Friday, February 5, 2010

red sky in the morning, sailors take warning...

My "merry band" of running buddies, as we like to call ourselves, noticed the red sky this morning and recalled this old weather warning: red sky at night, sailors delight, red sky in the morning, sailors take warning. Now the forecast is set for up to 34 inches of snow and high winds. We cancelled our weekend trip, but T&B will visit us here next weekend instead.

Back to the run. I am so fortunate to have a few different running groups, so I never have to run alone and rarely have to resign myself to the treadmill in the stinky stale air of the gym. Fresh air is where it's at, yo! You'd be surprised at just how many people are willing to get up before 5 to run, and actually relish it. I place myself squarely in this group - even though it is sometimes torturous to pull myself away from my cozy bed and cuddly hubby at 4:45, I have very rarely regretted it (no offense, Kyle!).

My Tuesday/Thursday group is a sub-group of a large Baltimore running club, the Baltimore Pacemakers. The Pacemakers do long runs together on Saturday mornings (at a more sane 7 AM), and track workouts on Wednesday mornings. This little group of us that convenes on Tuesday and Thursday includes 8 or 10 folks who run about the same pace and just prefer the company of others to the solitude that some crave while running. We range in age from 28 (ahem, I am proud to be the youngster) up to 60ish, men and women, several Ph.D.s, an M.D., a professor, an architect, one of my fundraising colleagues, a lawyer, a Washington Post editor, a published author, and a professional mom. In a normal setting I would probably be slightly intimidated by a group like this, but on the road before dawn, we're all just runners. Albeit, runners with very enlightened conversations through labored breaths.

Sorry, I tend to get wordy when it comes to running. I like it! What I meant to write about was what we experienced this morning, mostly before dawn and all before 8 AM. We started early to get 15 miles in before the storm hits. Several of these folks are heading to Beantown with me, and all have one spring marathon or another planned, so missing our long run isn't really an option.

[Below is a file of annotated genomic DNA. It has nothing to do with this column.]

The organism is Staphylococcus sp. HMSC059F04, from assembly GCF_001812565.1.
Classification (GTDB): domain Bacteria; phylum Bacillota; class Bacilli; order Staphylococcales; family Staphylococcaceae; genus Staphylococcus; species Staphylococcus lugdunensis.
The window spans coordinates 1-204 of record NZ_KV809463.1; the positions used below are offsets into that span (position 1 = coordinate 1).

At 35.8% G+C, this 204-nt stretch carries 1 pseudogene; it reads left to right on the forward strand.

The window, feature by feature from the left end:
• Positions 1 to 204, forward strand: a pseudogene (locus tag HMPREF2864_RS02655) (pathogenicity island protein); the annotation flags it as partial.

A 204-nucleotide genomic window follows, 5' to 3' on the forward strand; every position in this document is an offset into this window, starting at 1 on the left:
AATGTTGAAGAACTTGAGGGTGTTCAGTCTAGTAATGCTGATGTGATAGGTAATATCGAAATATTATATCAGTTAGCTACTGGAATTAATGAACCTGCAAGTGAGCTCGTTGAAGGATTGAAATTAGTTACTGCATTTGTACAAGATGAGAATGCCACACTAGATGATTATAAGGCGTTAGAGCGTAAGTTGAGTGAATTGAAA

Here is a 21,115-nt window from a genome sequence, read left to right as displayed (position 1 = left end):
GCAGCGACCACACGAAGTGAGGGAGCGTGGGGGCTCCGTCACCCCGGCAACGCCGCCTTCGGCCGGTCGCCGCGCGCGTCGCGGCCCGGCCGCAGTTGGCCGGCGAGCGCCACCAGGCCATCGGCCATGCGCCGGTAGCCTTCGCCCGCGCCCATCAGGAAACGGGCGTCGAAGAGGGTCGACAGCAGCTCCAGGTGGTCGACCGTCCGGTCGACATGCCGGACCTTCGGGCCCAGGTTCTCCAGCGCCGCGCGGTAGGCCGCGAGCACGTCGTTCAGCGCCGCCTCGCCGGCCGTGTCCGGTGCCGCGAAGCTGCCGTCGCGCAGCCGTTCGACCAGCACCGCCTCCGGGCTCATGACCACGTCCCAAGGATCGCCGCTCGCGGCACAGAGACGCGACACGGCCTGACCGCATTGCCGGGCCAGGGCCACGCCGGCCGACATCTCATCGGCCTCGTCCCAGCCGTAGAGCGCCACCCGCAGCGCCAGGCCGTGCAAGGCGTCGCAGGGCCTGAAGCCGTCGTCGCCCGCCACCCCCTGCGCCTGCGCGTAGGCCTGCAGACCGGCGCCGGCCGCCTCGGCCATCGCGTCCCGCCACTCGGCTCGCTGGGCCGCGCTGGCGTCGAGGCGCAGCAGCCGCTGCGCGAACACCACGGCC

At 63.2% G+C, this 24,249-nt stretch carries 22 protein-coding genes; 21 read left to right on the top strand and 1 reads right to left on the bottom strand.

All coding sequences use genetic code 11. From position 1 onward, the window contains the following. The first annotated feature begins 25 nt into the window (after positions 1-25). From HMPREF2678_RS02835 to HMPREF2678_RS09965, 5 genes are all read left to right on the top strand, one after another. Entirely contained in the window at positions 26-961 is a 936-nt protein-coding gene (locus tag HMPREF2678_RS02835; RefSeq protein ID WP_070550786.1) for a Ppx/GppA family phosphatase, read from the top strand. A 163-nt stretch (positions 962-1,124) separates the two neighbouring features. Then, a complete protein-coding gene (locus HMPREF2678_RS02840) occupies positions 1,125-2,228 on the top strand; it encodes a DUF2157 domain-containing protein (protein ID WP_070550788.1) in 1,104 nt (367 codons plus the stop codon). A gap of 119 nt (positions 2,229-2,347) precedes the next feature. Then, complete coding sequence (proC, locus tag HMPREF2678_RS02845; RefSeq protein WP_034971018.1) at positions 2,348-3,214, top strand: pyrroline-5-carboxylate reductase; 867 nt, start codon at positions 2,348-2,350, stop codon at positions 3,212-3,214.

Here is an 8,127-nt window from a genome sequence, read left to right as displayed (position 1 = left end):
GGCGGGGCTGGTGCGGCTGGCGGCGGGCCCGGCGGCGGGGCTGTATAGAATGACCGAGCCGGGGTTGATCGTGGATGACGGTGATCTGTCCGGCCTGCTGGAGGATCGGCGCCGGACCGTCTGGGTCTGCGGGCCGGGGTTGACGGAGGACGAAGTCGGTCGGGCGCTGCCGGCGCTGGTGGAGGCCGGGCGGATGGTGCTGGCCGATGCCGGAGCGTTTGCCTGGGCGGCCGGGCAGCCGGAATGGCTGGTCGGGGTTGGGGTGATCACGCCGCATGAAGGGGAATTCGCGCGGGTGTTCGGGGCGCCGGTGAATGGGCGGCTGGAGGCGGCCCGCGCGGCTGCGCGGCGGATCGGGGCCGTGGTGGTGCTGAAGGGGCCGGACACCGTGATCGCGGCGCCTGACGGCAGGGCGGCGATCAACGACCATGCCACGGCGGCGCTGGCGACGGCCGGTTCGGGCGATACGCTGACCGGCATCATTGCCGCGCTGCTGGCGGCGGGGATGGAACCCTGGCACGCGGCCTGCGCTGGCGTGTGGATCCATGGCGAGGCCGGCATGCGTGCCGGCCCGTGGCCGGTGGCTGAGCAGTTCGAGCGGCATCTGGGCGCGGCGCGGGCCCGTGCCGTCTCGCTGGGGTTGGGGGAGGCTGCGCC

On the first leg of the run I had an inspiring strategy conversation with my colleague about the shape that my program is taking and it's potential for the future. So much better to talk about that stuff outside of the flourescent lights of the office. We headed to Druid Hill Park, a place that has a bad rap in Baltimore as it's on the brink of a sketchy hood, but is really a hidden jewel full of challenging hills and a freshly paved 1.5 mile track around the lake. We encountered a contingent of Hopkins ROTC members, decked out in camo, combat boots, and huge packs, and exchanged cheers for one another as we passed. Which led to a shared book review on Jon Krakauer's "Where Men Win Glory" which I'm almost done listening to in the car. We saw the ducks gathering around the line between ice and water in the lake, wondering if they know the storm is coming? They probably have a better idea of what's going to happen than we do. We watched the sun rise over the city and noted the red sky and clouds. We talked about the crazies we encountered at the grocery store last night and what we all plan to cook up this weekend as we're snowbound. There was no mention of the Super Bowl, but one of the group who had recently hosted a party at her house for the Packemakers did share an interesting insight from her teenaged daughter: Mom, when you guys are running you never talk about running, but when you're not running that's all you talk about! So true.

I pulled away from the group a little bit at the end because the water breaks were becoming more frequent and I just wanted to finish. As they came in, a few told me how strong I was looking and we all shared a "great run, guys" and many thanks before heading our separate ways - to the lab, the hospital, the courthouse, the office, wherever. Even though I'm sitting here sore and tired now, I already can't wait for Tuesday morning. And for that matter, Monday morning, when I run with my team at the homeless shelter - there, though very few have jobs or homes, but similarly, you don't notice the differences out on the road. But more about that next week.

What was the best thing that happened to you between 5 and 8 this morning?

1 comment:

eyeheartorange said...

I can't say. This is a family blog. Um, I mean, I had some really good cereal and a very pleasant drive to work!